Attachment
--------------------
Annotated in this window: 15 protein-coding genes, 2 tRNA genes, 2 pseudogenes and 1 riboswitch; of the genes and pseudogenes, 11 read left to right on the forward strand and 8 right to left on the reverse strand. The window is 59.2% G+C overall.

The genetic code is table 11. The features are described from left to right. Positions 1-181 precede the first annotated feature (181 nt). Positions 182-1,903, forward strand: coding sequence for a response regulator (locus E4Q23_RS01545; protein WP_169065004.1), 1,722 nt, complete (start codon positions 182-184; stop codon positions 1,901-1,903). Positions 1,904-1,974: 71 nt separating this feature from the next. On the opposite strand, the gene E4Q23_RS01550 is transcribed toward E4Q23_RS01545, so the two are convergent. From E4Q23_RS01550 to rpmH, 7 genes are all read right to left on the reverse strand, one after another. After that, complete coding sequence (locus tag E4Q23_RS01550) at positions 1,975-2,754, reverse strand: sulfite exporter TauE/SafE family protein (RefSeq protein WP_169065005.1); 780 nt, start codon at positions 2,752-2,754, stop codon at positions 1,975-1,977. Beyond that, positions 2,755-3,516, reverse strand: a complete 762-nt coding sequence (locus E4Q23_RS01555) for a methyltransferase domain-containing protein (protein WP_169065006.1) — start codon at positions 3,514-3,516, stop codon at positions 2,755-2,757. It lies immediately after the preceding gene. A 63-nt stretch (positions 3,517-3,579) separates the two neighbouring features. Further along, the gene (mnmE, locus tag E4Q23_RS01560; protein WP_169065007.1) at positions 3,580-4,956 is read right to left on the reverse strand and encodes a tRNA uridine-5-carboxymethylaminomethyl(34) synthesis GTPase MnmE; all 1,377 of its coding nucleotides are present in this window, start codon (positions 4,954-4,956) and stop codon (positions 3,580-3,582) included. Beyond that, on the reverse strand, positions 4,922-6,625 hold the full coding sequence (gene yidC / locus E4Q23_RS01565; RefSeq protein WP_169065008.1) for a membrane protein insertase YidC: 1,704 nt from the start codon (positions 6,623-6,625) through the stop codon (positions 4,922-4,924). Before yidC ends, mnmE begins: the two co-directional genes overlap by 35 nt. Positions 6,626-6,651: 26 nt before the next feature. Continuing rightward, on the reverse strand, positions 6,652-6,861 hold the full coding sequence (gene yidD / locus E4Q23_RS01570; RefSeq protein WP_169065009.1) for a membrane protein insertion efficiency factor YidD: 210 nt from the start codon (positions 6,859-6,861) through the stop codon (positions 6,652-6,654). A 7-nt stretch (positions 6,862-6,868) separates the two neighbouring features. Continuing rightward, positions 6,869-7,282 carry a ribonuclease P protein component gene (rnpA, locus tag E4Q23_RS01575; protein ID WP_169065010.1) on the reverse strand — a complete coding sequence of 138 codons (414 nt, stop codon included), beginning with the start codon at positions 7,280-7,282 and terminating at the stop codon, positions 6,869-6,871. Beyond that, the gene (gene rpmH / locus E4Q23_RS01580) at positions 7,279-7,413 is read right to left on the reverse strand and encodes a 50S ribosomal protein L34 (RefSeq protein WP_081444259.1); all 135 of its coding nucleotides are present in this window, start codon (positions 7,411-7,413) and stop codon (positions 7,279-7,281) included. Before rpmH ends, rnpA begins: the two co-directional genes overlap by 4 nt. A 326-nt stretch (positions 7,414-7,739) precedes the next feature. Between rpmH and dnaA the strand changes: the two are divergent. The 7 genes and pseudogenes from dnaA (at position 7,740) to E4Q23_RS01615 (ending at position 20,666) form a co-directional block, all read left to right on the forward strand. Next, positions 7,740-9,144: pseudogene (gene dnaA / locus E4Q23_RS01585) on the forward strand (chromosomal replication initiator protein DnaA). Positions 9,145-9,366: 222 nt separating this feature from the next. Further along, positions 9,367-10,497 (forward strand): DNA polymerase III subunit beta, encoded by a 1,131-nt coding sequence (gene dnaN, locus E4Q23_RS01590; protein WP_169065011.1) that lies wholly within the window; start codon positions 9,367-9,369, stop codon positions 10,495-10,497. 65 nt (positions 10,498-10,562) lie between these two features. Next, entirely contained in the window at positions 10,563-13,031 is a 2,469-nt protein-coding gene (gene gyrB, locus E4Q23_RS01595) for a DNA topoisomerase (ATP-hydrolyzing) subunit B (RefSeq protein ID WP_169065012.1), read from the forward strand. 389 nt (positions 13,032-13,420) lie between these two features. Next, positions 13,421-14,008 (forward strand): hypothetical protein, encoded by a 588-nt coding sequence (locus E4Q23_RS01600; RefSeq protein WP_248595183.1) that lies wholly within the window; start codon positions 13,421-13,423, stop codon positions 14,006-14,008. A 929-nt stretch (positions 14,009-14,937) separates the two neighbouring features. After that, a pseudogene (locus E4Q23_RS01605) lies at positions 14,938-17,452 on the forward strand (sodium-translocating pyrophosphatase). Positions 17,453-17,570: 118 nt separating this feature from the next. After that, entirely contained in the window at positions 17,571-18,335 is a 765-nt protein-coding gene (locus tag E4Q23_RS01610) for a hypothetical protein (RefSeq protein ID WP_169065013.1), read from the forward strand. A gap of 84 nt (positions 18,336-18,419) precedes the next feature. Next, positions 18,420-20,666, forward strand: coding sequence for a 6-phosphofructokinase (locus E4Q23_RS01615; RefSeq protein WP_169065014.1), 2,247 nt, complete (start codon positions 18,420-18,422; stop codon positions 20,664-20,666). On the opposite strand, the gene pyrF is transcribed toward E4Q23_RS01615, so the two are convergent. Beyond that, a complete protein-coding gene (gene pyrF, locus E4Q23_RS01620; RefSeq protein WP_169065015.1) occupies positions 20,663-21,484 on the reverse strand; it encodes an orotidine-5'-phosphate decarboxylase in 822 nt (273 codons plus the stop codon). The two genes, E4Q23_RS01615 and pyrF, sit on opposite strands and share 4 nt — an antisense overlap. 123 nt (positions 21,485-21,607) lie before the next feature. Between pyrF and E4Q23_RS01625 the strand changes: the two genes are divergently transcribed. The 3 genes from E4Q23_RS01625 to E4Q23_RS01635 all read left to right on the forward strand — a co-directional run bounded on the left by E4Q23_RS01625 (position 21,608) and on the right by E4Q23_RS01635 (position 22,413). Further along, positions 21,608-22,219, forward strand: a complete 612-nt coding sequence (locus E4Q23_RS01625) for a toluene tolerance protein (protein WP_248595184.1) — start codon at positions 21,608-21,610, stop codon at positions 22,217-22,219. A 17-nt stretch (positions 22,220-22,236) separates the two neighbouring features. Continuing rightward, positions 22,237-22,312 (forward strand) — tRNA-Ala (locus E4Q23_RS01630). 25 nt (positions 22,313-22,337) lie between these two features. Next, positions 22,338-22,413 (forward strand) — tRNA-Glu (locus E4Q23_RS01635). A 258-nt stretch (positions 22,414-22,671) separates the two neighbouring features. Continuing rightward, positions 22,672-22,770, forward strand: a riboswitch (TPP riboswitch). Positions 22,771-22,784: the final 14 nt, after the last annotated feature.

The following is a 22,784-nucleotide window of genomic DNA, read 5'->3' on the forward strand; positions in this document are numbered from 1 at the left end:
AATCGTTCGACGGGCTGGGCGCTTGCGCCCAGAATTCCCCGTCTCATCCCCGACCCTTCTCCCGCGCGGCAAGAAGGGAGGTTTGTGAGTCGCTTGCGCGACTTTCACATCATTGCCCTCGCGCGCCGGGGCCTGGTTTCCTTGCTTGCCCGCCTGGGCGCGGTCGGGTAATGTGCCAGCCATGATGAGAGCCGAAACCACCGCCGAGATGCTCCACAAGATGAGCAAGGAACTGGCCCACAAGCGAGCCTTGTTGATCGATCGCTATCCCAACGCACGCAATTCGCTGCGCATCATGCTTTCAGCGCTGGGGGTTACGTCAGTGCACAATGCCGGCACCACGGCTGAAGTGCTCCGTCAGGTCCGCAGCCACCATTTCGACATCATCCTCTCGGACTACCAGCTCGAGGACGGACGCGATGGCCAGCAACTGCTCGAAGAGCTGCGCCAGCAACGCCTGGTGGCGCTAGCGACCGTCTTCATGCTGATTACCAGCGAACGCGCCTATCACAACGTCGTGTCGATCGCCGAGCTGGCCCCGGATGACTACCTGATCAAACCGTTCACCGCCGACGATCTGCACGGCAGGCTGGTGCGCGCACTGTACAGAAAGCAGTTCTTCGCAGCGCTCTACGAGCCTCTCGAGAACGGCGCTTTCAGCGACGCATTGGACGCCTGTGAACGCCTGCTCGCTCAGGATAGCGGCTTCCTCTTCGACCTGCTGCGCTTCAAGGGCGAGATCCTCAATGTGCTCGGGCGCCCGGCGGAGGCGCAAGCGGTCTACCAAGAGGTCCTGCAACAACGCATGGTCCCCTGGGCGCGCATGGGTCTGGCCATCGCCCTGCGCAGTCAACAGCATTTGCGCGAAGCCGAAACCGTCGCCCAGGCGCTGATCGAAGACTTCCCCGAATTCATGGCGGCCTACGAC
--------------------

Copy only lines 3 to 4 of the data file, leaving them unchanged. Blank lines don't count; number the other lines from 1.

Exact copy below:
The following is a 22,784-nucleotide window of genomic DNA, read 5'->3' on the forward strand; positions in this document are numbered from 1 at the left end:
AATCGTTCGACGGGCTGGGCGCTTGCGCCCAGAATTCCCCGTCTCATCCCCGACCCTTCTCCCGCGCGGCAAGAAGGGAGGTTTGTGAGTCGCTTGCGCGACTTTCACATCATTGCCCTCGCGCGCCGGGGCCTGGTTTCCTTGCTTGCCCGCCTGGGCGCGGTCGGGTAATGTGCCAGCCATGATGAGAGCCGAAACCACCGCCGAGATGCTCCACAAGATGAGCAAGGAACTGGCCCACAAGCGAGCCTTGTTGATCGATCGCTATCCCAACGCACGCAATTCGCTGCGCATCATGCTTTCAGCGCTGGGGGTTACGTCAGTGCACAATGCCGGCACCACGGCTGAAGTGCTCCGTCAGGTCCGCAGCCACCATTTCGACATCATCCTCTCGGACTACCAGCTCGAGGACGGACGCGATGGCCAGCAACTGCTCGAAGAGCTGCGCCAGCAACGCCTGGTGGCGCTAGCGACCGTCTTCATGCTGATTACCAGCGAACGCGCCTATCACAACGTCGTGTCGATCGCCGAGCTGGCCCCGGATGACTACCTGATCAAACCGTTCACCGCCGACGATCTGCACGGCAGGCTGGTGCGCGCACTGTACAGAAAGCAGTTCTTCGCAGCGCTCTACGAGCCTCTCGAGAACGGCGCTTTCAGCGACGCATTGGACGCCTGTGAACGCCTGCTCGCTCAGGATAGCGGCTTCCTCTTCGACCTGCTGCGCTTCAAGGGCGAGATCCTCAATGTGCTCGGGCGCCCGGCGGAGGCGCAAGCGGTCTACCAAGAGGTCCTGCAACAACGCATGGTCCCCTGGGCGCGCATGGGTCTGGCCATCGCCCTGCGCAGTCAACAGCATTTGCGCGAAGCCGAAACCGTCGCCCAGGCGCTGATCGAAGACTTCCCCGAATTCATGGCGGCCTACGAC